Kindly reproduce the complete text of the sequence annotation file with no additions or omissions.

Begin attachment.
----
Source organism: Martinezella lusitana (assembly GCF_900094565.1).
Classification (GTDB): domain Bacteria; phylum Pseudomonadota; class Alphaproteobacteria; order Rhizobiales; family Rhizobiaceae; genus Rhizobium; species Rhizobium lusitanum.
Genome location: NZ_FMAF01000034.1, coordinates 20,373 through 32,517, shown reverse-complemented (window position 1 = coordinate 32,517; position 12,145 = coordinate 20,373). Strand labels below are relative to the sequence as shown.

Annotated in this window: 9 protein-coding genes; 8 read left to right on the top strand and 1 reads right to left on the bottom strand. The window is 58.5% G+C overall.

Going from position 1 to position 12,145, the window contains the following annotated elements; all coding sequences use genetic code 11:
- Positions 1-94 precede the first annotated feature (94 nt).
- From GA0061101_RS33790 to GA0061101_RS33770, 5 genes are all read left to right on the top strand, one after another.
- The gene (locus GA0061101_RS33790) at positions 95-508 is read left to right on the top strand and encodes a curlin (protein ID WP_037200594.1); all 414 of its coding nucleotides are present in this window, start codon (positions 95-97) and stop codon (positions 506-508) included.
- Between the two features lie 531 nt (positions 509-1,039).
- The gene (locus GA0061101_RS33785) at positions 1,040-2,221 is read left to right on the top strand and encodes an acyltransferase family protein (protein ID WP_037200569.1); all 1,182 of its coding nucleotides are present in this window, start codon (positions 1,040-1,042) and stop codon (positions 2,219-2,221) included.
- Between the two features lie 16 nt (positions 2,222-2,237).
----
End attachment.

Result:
Source organism: Martinezella lusitana (assembly GCF_900094565.1).
Classification (GTDB): domain Bacteria; phylum Pseudomonadota; class Alphaproteobacteria; order Rhizobiales; family Rhizobiaceae; genus Rhizobium; species Rhizobium lusitanum.
Genome location: NZ_FMAF01000034.1, coordinates 20,373 through 32,517, shown reverse-complemented (window position 1 = coordinate 32,517; position 12,145 = coordinate 20,373). Strand labels below are relative to the sequence as shown.

Annotated in this window: 9 protein-coding genes; 8 read left to right on the top strand and 1 reads right to left on the bottom strand. The window is 58.5% G+C overall.

Going from position 1 to position 12,145, the window contains the following annotated elements; all coding sequences use genetic code 11:
- Positions 1-94 precede the first annotated feature (94 nt).
- From GA0061101_RS33790 to GA0061101_RS33770, 5 genes are all read left to right on the top strand, one after another.
- The gene (locus GA0061101_RS33790) at positions 95-508 is read left to right on the top strand and encodes a curlin (protein ID WP_037200594.1); all 414 of its coding nucleotides are present in this window, start codon (positions 95-97) and stop codon (positions 506-508) included.
- Between the two features lie 531 nt (positions 509-1,039).
- The gene (locus GA0061101_RS33785) at positions 1,040-2,221 is read left to right on the top strand and encodes an acyltransferase family protein (protein ID WP_037200569.1); all 1,182 of its coding nucleotides are present in this window, start codon (positions 1,040-1,042) and stop codon (positions 2,219-2,221) included.
- Between the two features lie 16 nt (positions 2,222-2,237).